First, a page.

Even Kevin Kolb was able to led Philadelphia into the red zone by going 4-of-6 for 78 yards on a drive that culminated in a field goal. The big play on that possession was a 42-yard Kolb-to-Michael Gasperson connection, as Gasperson, a camp body, beat second-round rookie Terrence Wheatley, who was playing with the first-stringers, including Tedy Bruschi and Mike Vrabel.
AUG. 30 UPDATE: New England's defense - and I'm going to hit my CAPS lock key for this - REALLY SUCKS! The starting unit couldn't prevent David Carr from easily moving down the field on them. Carr, Brian Griese, Luke McCown and Kyle Boller all abused the Patriots' first-string stop unit this preseason. Can you say 2002 St. Louis Rams?
Julius Peppers' 2.5-sack campaign scares me. If he doesn't bounce back to where he once was, the Panthers may go weeks without producing double-digit fantasy points.
AUG. 15 UPDATE: Tony Ugoh couldn't contain Julius Peppers. Now playing the right end in Carolina, Peppers blew by Ugoh on the third play of the game, sacked Jim Sorgi and forced a fumble that set up a touchdown. Peppers, who continuously abused Ugoh, is a darkhorse candidate to lead the league in sacks this season.
AUG. 26 UPDATE: Carolina's pass rush was very pedestrian last season, so it has to be a relief for Panther fans that their defensive line completely abused Washington's front. Early in the game, second-year left end Charles Johnson overpowered Jon Jansen for a sack on Jason Campbell. Later, Julius Peppers plowed Chris Samuels four yards into Campbell. Campbell was sacked four times in the first half.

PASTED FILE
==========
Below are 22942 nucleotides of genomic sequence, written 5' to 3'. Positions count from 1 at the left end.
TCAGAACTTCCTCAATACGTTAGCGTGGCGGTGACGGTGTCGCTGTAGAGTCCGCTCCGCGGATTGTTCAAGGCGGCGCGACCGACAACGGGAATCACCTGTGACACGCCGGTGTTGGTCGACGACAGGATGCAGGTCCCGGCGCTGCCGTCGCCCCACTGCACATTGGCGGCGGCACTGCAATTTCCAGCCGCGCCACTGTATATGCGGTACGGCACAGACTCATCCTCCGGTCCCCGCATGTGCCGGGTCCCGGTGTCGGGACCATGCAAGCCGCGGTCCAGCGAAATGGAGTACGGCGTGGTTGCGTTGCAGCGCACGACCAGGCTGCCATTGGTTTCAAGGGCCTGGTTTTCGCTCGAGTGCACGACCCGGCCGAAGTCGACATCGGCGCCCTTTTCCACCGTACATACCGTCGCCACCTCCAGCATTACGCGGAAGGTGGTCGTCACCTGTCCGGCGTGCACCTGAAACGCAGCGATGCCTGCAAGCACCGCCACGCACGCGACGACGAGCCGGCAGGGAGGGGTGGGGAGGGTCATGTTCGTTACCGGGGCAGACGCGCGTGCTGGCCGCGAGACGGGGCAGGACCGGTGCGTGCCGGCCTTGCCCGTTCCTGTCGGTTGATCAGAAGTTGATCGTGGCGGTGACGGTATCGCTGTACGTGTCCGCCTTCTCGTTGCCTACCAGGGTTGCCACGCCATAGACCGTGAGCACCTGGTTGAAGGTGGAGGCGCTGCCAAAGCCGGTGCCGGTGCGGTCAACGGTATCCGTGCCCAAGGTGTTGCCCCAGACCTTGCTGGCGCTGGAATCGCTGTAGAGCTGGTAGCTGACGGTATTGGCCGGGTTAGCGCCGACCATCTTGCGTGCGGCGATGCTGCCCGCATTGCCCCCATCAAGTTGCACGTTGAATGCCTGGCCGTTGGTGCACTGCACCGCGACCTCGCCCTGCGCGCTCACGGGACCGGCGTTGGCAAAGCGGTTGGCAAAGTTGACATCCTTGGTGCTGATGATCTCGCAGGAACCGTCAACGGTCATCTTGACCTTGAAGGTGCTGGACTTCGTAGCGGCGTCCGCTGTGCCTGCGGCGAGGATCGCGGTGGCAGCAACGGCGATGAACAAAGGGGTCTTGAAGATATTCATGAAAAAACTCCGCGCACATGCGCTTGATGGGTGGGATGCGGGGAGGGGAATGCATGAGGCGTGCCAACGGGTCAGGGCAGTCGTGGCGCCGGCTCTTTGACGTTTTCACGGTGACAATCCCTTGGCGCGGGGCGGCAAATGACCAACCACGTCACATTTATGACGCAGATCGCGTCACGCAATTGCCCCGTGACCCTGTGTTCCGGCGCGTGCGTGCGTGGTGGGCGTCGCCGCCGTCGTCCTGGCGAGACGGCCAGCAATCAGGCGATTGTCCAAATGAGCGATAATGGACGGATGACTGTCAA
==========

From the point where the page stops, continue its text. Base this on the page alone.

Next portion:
The Bills had just 26 sacks last year because of multiple injuries to their defense. They'll be much better in 2008, though I wouldn't recommend starting them. They're a nice bye-filler against Oakland (Week 3), St. Louis (Week 4), Miami (Week 8) and the Jets (Week 10).
The Browns will get more sacks now that they've upgraded their defensive line, while their opportunistic safeties will pick off some passes. They're not a defense you should start every week, but I wouldn't mind having them in the lineup against Baltimore (Weeks 3 and 9).
The Broncos should be able to get more sacks this year, which could lead to more turnovers. That's all speculation, however, as Jarvis Moss and Tim Crowder are unproven. Draft them only if your top defense's bye matches up well with the team Denver will be playing (i.e. Chiefs, Raiders).
Mario Williams and Amobi Okoye get plenty of sacks, but there's no one else who's going to apply any sort of pressure. The Texans are worth starting against opponents with weak offensive lines.
Theoretically, if the Raiders establish a solid lead, their back seven should be able to accumulate a lot of turnovers. That's all theory, however, as Oakland's offense is incapable of doing so. The Raiders' ineptness against the run doesn't help either. Use this stop unit only when it goes against teams with terrible offenses (i.e. Kansas City and Miami).
Let's see... about 25 sacks, 14 interceptions and tons of opposing 30-point outputs. No fantasy value here.
AUG. 28 UPDATE: Ted Ginn returned a punt 59 yards for a touchdown in the second quarter. At first, it appeared Ginn would suffer a huge loss because he moved backward, but Ginn outran and everyone to the left sideline and went upfield unscathed.
With two of Washington's better defenders coming off knee surgery, I'd look elsewhere. They could be worth starting against the Rams (Week 6) and Lions (Week 8).
If you're thinking about drafting Cincinnati's defense... Please, lay off the crack.
New Orleans Saints
Though they'll be better than they were in 2007, they still won't get many sacks or interceptions. Look elsewhere.
New York Jets
I'd stay away. There's no guarantee the Jets will accumulate much more than 30 sacks and they don't exactly force too many turnovers.
Two words if you plan on using Detroit's defense at any point during the 2008 season: fantasy suicide.
Kansas City Chiefs
Don't even bother; you won't even get Jared Allen's sacks this year.
San Francisco 49ers
Not enough sacks and turnovers. No reason to look here.
St. Louis Rams
Don't even think about it.
The Falcons would be a solid fantasy defense if they could get sacks, pick off passes and hold teams to single-digit scoring totals on occasion. They need to work on those things.